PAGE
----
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These messengers had prevailed with some of the natives to accompany them, who informed Columbus, that the gold of which they made their ornaments was found in Cubanacan. By this word they meant the middle or inland part of Cuba; but Columbus, being ignorant of their language, as well as unaccustomed to their pronunciation, and his thoughts running continually upon his own theory concerning the discovery of the East Indies, he was led, by the resemblance of found, to suppose that they spoke of the Great Khan, and imagined that the opulent kingdom of Cathay, described by Marco Polo, was not very remote. This induced him to employ some time in viewing the country. He visited almoft every harbour, from Porto del Principe, on the north coast of Cuba, to the eastern extremity of the island; but though delighted with the beauty of the scenes, which every where presented themselves, and amazed at the luxuriant fertility of the soil, both which, from their novelty, made a more lively impreffion upon his imagination *, he did not find gold in such quantity as was sufficient to satisfy either the avarice of his followers, or the expectations of the court to which he was to return. The people of the country, as much astonished at his eagerness in quest of gold, as the Europeans were at their ignorance and simplicity, pointed towards the east, where an island which they called Hayti was situated, in which that metal was more abundant than among them. Columbus ordered his squadron to bend its course thither; but Martin Alonso Pinzon, impatient to be the first who should take possession of the treafures which this country was supposed to contain, quitted his companions, regardless of all the admiral's signals to flacken fail until they hould come up with himn.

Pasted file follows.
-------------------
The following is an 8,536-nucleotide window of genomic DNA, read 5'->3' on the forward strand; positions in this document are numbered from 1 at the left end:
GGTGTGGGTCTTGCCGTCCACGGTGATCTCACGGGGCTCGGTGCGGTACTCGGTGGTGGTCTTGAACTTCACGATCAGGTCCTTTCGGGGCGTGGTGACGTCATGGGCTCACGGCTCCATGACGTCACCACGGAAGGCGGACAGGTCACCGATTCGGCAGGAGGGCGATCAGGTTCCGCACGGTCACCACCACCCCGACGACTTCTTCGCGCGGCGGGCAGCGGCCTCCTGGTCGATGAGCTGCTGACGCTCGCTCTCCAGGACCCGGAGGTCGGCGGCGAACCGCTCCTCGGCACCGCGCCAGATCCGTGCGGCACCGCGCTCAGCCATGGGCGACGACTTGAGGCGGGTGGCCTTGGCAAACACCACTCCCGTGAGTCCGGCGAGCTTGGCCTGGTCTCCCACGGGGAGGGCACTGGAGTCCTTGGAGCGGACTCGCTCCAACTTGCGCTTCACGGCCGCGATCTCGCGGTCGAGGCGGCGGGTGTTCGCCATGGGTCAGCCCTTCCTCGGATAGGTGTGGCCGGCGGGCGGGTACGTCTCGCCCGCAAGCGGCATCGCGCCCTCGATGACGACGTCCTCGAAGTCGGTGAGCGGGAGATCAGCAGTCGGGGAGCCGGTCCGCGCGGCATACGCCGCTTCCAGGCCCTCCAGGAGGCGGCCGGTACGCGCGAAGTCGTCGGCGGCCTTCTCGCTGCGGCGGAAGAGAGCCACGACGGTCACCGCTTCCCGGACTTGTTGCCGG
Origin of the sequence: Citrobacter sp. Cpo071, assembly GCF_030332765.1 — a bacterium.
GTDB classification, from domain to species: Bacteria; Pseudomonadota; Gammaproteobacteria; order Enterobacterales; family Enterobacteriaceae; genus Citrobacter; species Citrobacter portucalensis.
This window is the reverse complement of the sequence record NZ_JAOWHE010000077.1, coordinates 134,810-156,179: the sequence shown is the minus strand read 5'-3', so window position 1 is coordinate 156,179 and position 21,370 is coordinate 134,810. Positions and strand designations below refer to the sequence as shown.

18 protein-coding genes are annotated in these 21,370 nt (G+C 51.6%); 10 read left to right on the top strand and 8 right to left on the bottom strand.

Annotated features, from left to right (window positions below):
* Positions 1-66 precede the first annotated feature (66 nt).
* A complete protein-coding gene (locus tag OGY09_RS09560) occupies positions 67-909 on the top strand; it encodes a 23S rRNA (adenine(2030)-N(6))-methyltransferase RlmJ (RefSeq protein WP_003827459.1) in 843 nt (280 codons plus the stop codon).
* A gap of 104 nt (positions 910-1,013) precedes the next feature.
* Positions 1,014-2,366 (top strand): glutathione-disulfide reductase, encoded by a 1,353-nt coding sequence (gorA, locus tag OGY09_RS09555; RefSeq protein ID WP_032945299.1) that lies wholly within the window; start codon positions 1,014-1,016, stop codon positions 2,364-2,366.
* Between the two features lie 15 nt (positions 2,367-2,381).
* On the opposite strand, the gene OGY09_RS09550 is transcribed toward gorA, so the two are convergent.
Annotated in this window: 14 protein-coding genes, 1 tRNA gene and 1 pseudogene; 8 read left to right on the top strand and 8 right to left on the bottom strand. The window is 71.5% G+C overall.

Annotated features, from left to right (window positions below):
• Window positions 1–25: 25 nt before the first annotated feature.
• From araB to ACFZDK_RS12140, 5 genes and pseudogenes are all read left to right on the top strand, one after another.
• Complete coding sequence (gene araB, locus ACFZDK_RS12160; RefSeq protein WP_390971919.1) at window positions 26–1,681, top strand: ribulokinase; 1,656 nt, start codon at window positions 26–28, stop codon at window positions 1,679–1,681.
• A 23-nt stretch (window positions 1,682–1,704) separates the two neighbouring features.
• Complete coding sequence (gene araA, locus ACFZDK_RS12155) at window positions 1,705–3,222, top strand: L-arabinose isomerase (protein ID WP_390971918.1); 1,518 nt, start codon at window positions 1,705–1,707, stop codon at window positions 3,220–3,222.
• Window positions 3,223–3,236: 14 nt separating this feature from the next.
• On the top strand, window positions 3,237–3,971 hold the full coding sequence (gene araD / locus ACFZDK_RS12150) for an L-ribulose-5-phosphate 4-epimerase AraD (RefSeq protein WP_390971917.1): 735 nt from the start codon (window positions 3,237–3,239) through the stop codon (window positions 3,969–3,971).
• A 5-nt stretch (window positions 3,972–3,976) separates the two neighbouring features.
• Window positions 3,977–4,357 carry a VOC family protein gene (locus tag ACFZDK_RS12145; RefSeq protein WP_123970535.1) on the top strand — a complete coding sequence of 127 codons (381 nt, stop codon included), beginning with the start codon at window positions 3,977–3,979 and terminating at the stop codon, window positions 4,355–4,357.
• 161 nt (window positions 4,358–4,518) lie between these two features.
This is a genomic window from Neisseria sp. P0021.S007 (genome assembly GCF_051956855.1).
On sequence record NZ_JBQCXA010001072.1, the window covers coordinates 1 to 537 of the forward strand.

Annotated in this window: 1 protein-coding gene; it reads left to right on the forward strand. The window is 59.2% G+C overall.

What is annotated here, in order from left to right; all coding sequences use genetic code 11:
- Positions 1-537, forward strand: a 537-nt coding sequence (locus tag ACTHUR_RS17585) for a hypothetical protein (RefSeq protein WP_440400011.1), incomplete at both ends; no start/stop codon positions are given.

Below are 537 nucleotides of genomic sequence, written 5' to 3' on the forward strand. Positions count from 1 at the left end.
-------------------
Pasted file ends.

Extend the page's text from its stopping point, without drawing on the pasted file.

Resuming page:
Columbus, retarded by contrary winds, did not reach Hayti till the fixth of December. He called the port where he first touched St.

In a letter of the admiral's to Ferdinand and Isabella, he describes one of the harbours in Cuba, with all the enthusiastic admiration of a discoverer.-—~ I discovered a river which a galley might easily enter; the beauty of it induced me to sound, and I found from five to eight fathoms of water. Having proceeded a considerable way up the river, every thing invited me to sett’e there. The beauty of the river, the clearness of the water, through which I could fee the lindy bottom, the multitude of palmtrees of different kinds, the tallest and finest I had [:en, and an infinite number of other large and flourishing trees, the birds, and the verdure of the plains, are so wonderfully beautiful, that this country excels all others as far as the day furpasses the night in brightness and splendour, so that I often said, that it would be in vain for me to attempt to give ypur highnesses a full account of it, for neither my tongue nor my pen could come up to the truth, and indeed I am so much amazed at the sight of such beauty, that I know not how to describe it.” Life of Columb. c. 30.